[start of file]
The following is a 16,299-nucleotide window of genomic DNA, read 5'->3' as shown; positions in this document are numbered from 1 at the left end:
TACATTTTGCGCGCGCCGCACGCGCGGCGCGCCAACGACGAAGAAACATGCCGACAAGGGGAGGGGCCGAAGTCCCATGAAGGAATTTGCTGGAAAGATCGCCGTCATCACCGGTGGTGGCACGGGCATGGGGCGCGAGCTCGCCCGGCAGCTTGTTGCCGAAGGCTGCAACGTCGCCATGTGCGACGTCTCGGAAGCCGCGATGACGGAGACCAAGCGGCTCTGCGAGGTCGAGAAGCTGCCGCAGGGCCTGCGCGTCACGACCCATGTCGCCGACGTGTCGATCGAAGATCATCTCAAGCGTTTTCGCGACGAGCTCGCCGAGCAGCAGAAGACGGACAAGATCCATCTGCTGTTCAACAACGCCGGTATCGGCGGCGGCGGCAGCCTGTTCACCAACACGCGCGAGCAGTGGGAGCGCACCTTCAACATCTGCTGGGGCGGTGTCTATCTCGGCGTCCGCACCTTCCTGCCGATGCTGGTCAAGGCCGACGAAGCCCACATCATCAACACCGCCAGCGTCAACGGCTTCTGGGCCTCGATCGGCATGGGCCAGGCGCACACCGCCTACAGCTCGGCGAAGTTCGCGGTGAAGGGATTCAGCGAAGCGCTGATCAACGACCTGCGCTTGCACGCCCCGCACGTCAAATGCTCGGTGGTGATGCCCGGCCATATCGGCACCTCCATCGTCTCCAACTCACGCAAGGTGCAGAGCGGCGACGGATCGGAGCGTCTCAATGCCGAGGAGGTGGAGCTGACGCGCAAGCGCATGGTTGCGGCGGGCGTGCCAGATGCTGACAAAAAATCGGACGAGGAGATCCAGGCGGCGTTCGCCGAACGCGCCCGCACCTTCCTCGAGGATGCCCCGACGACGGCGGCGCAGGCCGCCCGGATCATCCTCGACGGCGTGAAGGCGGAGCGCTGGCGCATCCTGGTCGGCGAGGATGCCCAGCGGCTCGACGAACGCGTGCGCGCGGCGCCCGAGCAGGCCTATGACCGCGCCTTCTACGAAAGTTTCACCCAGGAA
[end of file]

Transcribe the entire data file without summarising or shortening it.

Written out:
The following is a 16,299-nucleotide window of genomic DNA, read 5'->3' as shown; positions in this document are numbered from 1 at the left end:
TACATTTTGCGCGCGCCGCACGCGCGGCGCGCCAACGACGAAGAAACATGCCGACAAGGGGAGGGGCCGAAGTCCCATGAAGGAATTTGCTGGAAAGATCGCCGTCATCACCGGTGGTGGCACGGGCATGGGGCGCGAGCTCGCCCGGCAGCTTGTTGCCGAAGGCTGCAACGTCGCCATGTGCGACGTCTCGGAAGCCGCGATGACGGAGACCAAGCGGCTCTGCGAGGTCGAGAAGCTGCCGCAGGGCCTGCGCGTCACGACCCATGTCGCCGACGTGTCGATCGAAGATCATCTCAAGCGTTTTCGCGACGAGCTCGCCGAGCAGCAGAAGACGGACAAGATCCATCTGCTGTTCAACAACGCCGGTATCGGCGGCGGCGGCAGCCTGTTCACCAACACGCGCGAGCAGTGGGAGCGCACCTTCAACATCTGCTGGGGCGGTGTCTATCTCGGCGTCCGCACCTTCCTGCCGATGCTGGTCAAGGCCGACGAAGCCCACATCATCAACACCGCCAGCGTCAACGGCTTCTGGGCCTCGATCGGCATGGGCCAGGCGCACACCGCCTACAGCTCGGCGAAGTTCGCGGTGAAGGGATTCAGCGAAGCGCTGATCAACGACCTGCGCTTGCACGCCCCGCACGTCAAATGCTCGGTGGTGATGCCCGGCCATATCGGCACCTCCATCGTCTCCAACTCACGCAAGGTGCAGAGCGGCGACGGATCGGAGCGTCTCAATGCCGAGGAGGTGGAGCTGACGCGCAAGCGCATGGTTGCGGCGGGCGTGCCAGATGCTGACAAAAAATCGGACGAGGAGATCCAGGCGGCGTTCGCCGAACGCGCCCGCACCTTCCTCGAGGATGCCCCGACGACGGCGGCGCAGGCCGCCCGGATCATCCTCGACGGCGTGAAGGCGGAGCGCTGGCGCATCCTGGTCGGCGAGGATGCCCAGCGGCTCGACGAACGCGTGCGCGCGGCGCCCGAGCAGGCCTATGACCGCGCCTTCTACGAAAGTTTCACCCAGGAA